The Philadelphia Board of Elections will meet Thursday to consider voiding a contract for new election machines after it was learned that the company, Election Systems and Software (ES&S), did not disclose their use of lobbyists to get the contract.
In a letter sent to the board this week, City Solicitor Marcel Pratt asked that the board consider whether the $29 million contract with ES&S to provide new voting machines with voter-verifiable paper records should be voided.
The letter followed an investigation by the Philadelphia city controller that found ES&S failed to make certain mandatory disclosures when applying for the contract.
Those included not disclosing the use of lobbyists and consultants, the identities of these lobbying groups, and the amount paid to them by ES&S.
Marcel noted that if ES&S had made these disclosures, it would not have disqualified the company from consideration for the contract.
A spokesperson for ES&S told The Hill that the disclosures were “inadvertently omitted in our vendor application,” adding that this was “due to our mistaken interpretation of Philadelphia’s contracting process.”
“We sincerely regret the oversight and have taken every measure to correct the matter,” the spokesperson said.
According to Marcel, if the board does not void the contract, ES&S has agreed to pay 10 percent of the contract, or about $2.9 million, for its liability for not disclosing the information.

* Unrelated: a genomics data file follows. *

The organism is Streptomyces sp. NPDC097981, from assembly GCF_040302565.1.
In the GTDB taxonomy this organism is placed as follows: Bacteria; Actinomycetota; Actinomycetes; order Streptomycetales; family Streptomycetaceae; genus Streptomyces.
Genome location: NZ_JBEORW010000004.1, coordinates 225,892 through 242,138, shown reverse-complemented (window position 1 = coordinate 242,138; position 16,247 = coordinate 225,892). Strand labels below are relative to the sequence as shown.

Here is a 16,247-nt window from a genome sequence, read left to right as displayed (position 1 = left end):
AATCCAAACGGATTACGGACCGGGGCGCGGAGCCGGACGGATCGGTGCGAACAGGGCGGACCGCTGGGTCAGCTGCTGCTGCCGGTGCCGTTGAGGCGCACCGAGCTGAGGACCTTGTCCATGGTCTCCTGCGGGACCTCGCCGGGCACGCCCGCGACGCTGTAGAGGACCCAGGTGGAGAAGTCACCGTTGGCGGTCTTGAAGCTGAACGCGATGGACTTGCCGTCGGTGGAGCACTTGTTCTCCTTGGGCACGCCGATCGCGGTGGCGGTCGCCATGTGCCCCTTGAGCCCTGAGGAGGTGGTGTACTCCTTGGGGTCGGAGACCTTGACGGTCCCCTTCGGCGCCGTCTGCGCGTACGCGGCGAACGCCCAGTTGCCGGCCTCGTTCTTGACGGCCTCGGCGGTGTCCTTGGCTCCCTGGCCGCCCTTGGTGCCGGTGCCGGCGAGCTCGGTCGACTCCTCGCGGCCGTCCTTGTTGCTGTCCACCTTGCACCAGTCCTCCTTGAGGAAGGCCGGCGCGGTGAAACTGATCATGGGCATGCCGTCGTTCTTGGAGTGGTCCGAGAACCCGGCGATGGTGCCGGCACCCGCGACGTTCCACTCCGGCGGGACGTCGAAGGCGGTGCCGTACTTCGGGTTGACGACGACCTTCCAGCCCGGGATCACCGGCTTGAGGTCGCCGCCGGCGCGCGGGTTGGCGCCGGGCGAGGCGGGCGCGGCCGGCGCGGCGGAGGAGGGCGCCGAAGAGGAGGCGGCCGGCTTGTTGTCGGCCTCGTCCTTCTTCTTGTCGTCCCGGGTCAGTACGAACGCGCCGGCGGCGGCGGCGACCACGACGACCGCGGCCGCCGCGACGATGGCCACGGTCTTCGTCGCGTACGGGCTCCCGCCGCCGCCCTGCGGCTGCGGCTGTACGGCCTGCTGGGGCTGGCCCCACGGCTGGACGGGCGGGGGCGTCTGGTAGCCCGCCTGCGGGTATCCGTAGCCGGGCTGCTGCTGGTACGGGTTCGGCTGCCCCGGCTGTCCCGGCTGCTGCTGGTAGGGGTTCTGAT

The city made the decision to obtain new voting machines after the Pennsylvania Department of State last year directed all counties to switch to voting machines that produced a paper record to increase election security.
The agency gave the counties until Dec. 31 to do so, but said it preferred the new systems to be in place for the general election on Nov. 5.
The Philadelphia Board of Elections, made up of three city commissioners, awarded the contract to ES&S in February, ordering the company’s ExpressVote XL machines.
According to a letter sent to the Board of Elections by Philadelphia Procurement Commissioner Monique Nesmith-Joyner, the city has already accepted delivery of 3,200 of these machines, and there have been about 150 public showings of the machines.
Nesmith-Joyner cautioned that should the board decide to void the contract it would make it difficult for the county to meet the December deadline for new machines.
“Restarting the procurement process at this time would make it impossible to acquire and roll-out new machines, schedule public demonstrations, and train election workers by the November 2019 election and unlikely to do so in time for the May 2020 presidential primary election,” Nesmith-Joyner wrote.
The original selection of ES&S, which is one of the largest voting equipment manufacturers in the U.S., was fraught with controversy.
According to the Philadelphia Inquirer, many citizens opposed awarding the contract to ES&S, citing the speed and secrecy involved in making the decision. The time between the request for proposals on the contract and the contract being awarded was three months.
Pennsylvania Auditor General Eugene DePasquale issued a statement in February noting that he had “serious concerns about the process” involved in the selection of ES&S, and said that he felt Philadelphia’s request for proposals for the contract was written to favor ES&S.
“Did anyone in Philadelphia city government fully vet the Request for Proposals process to make sure that security concerns and accessibility for voters with disabilities were given strong enough consideration?" DePasquale wrote. "Who wrote the request? Did anyone meet with a lobbyist? Did anyone get taken to dinner? Did anyone receive a donation or trip?"
“I understand the need to move quickly, but I don’t think there was a full accounting of the process,” he added.